Mimosa (Albizia julibrissin), also referred to as silk tree or shiny acacia, produces glowing pink tufts of sweet-smelling ornamental blooms on a tree between 20 and 40 feet in height with delicate fern-like leaves. This native Asian species was once widely planted as an ornamental, particularly in the southeastern United States. Its capacity to resprout when damaged, produce large quantities of seeds and thrive in many different land types makes it exceptionally invasive in warm climates as far west as California. Mimosa’s invasive potential and susceptibility to infection mean you might want to eliminate a mature mimosa tree or eliminate undesirable seedlings.
Young mimosas are a lot easier to kill than a mature tree. Eliminate unwanted seedlings spread by animals or wind by pulling the entire plant as soon as it is big enough to grasp. Do not enable the seedling to get large enough to flower, as this raises the danger the plant will spread even further. Ideally, pull young mimosas immediately after rain, when the ground is loose and soft. Allowing any of this origin to remain in the soil increases the danger the mimosa will soften.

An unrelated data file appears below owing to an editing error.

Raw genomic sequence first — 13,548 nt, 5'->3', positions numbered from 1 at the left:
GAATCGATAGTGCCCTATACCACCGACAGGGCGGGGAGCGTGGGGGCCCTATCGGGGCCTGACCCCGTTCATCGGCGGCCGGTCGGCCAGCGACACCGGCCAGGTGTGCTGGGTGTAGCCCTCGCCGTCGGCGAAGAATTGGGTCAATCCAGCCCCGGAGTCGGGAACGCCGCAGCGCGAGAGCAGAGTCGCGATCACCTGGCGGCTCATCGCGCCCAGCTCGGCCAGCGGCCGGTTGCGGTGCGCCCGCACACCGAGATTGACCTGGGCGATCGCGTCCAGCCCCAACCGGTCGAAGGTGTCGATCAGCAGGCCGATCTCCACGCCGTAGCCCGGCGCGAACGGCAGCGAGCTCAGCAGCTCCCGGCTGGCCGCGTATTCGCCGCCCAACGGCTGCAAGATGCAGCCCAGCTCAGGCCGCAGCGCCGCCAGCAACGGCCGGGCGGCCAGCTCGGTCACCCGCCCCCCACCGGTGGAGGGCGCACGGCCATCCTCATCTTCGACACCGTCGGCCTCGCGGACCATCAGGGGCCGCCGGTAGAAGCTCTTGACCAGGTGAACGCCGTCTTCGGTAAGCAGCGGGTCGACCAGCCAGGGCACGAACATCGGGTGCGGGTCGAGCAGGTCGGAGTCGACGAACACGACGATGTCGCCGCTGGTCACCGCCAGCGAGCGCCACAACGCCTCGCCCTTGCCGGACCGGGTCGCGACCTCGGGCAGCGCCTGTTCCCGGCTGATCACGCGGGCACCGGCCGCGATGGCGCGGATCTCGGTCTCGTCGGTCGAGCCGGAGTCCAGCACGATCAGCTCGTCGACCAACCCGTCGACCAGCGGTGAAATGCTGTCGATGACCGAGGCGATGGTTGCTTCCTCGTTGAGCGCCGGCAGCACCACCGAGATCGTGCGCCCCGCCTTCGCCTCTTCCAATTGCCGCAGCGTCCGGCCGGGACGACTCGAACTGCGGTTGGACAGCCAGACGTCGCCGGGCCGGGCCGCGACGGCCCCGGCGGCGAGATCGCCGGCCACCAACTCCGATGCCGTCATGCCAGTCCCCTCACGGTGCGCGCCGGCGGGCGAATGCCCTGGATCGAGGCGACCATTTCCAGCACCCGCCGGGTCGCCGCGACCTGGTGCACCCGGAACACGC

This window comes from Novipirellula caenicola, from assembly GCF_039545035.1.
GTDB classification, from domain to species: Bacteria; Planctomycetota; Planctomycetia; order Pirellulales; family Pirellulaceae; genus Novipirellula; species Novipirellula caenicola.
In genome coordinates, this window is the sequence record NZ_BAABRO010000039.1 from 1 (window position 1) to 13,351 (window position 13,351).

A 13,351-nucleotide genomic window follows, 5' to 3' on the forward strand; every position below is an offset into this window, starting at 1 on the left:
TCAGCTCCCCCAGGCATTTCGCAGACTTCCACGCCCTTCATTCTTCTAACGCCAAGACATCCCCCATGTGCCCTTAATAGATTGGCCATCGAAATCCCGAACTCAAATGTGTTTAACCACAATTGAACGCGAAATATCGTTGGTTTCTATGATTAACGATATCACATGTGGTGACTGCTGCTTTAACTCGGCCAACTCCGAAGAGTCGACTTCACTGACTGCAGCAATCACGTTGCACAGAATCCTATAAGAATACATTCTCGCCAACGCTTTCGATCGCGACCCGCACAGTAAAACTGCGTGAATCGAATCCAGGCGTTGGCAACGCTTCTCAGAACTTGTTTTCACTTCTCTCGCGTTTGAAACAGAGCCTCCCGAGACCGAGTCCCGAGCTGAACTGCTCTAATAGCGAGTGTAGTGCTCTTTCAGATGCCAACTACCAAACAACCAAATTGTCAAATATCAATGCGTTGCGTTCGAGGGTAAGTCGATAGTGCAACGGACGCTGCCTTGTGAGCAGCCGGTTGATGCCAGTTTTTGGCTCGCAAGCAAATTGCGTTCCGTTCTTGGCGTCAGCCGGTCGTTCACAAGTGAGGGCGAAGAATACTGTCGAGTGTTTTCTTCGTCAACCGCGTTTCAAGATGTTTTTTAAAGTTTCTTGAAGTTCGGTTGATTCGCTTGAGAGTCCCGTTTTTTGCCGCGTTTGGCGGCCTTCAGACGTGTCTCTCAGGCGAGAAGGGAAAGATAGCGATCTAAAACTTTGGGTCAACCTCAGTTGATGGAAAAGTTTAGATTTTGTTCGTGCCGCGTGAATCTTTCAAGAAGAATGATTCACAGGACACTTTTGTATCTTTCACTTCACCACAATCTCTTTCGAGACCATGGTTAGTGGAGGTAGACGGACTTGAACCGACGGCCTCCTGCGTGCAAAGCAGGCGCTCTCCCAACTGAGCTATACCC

Because you can not pull a mature tree, you’ll want to decrease the entire tree despite the ground working with a handsaw or chainsaw. If possible, cut the mimosa down when it’s only begun to flower. This lessens the threat of reseeding. Large mimosas might want to be girdled by building a groove in the bark 6 inches above the floor and all of the way around the tree. This kills the cover of the tree and makes it easier to cut down after. Both kinds of mechanical removal are temporary since mimosas often resprout from the roots. Cut all resprouts away as soon as you see them to finally kill the tree.
Chemical treatment with herbicides may be used to eliminate big mimosa trees or together with mechanical practices to decrease the danger of resprouts. Glyphosate and triclopyr are the most effective alternatives, but they must be mixed using a non-ionic surfactant to efficiently penetrate the leaves. Apply herbicides carefully, as they’ll kill other plants in the immediate location. Herbicides may also be painted onto cut stumps immediately after felling a mimosa or injected to the trunks of big specimens.
Mimosa trees prefer disturbed ground, particularly along the edges of fields and forests. You can reduce the danger of mimosa trees spreading to your landscape by planting vigorous native alternatives, such as serviceberry (Amelanchier arborea) or redbud (Cercis spp.) , and departing the place largely undisturbed. If you do need to include or eliminate a plant, soften the dirt only before the mimosa produces seeds. This will produce a less favorable surroundings and make it tough for the mimosa to become recognized.